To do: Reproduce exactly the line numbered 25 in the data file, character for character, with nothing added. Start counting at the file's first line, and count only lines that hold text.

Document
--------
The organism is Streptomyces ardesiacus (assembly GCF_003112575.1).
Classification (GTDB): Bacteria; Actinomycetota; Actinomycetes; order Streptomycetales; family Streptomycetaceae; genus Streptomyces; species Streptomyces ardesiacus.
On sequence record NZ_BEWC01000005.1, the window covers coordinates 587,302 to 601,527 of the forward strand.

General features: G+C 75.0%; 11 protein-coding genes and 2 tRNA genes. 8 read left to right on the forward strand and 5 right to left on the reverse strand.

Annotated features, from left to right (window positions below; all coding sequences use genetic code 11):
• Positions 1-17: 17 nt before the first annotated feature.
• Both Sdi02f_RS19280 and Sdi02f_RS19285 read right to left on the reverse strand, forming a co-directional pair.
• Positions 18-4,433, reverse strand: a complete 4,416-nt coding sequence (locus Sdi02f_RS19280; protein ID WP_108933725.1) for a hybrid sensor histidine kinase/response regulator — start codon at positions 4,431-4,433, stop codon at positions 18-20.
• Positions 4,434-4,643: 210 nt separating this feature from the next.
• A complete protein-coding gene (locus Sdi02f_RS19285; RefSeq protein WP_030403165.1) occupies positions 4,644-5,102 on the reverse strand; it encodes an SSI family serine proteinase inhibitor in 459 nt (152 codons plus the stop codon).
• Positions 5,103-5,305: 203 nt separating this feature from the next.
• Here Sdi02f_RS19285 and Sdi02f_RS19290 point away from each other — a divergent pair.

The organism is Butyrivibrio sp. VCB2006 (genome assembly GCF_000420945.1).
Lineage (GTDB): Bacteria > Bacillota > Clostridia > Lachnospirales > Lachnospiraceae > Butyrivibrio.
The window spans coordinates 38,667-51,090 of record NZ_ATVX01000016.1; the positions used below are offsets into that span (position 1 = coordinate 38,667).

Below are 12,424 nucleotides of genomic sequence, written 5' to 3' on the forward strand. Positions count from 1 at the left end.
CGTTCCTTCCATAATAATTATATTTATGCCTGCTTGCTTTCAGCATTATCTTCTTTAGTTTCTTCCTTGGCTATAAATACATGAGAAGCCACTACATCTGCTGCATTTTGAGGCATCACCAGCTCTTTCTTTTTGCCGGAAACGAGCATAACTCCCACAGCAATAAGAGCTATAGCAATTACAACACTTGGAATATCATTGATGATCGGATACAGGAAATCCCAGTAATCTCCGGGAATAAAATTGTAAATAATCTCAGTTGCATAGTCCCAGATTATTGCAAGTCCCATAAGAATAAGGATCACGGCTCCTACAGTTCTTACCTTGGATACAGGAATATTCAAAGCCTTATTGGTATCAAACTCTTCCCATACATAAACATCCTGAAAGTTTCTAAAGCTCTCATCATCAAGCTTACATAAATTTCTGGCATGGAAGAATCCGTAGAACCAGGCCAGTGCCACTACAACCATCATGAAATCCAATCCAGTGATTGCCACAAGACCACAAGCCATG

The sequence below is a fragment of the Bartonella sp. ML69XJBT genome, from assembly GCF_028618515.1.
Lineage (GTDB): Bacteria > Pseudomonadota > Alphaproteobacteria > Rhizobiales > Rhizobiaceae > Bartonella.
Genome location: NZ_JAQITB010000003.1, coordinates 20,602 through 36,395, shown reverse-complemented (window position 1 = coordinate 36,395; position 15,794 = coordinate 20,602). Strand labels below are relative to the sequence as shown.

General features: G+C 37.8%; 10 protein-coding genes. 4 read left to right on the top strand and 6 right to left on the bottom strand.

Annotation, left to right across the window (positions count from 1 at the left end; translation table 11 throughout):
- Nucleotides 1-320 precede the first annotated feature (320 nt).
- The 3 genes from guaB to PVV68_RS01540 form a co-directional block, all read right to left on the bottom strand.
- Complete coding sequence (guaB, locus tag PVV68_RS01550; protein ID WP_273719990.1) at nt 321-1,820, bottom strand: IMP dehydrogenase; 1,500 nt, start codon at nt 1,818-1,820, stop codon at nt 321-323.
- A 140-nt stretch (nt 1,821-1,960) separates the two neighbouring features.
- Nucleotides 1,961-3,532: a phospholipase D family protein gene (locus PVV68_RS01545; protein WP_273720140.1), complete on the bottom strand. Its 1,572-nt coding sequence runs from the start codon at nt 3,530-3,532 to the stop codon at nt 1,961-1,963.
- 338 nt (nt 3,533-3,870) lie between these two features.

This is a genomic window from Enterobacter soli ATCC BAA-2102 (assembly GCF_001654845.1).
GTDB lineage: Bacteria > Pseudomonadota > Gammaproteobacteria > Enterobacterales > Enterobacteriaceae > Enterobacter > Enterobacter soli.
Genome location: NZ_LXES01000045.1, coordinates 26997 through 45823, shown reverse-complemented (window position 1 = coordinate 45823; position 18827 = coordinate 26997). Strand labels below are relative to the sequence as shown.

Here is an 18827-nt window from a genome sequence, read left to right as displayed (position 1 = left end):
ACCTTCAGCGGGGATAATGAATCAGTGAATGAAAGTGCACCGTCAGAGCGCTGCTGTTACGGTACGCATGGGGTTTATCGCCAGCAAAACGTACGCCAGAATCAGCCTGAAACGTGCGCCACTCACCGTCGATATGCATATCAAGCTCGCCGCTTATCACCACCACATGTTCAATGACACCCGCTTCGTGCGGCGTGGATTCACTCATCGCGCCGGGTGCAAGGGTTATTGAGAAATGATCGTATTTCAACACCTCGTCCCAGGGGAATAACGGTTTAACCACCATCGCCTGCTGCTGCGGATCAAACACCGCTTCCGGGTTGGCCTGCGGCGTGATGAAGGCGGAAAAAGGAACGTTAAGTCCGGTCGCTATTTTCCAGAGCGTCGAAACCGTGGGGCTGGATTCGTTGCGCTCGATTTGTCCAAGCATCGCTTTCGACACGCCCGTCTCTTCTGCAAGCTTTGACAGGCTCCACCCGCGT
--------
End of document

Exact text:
- Complete coding sequence (guaB, locus tag PVV68_RS01550; protein ID WP_273719990.1) at nt 321-1,820, bottom strand: IMP dehydrogenase; 1,500 nt, start codon at nt 1,818-1,820, stop codon at nt 321-323.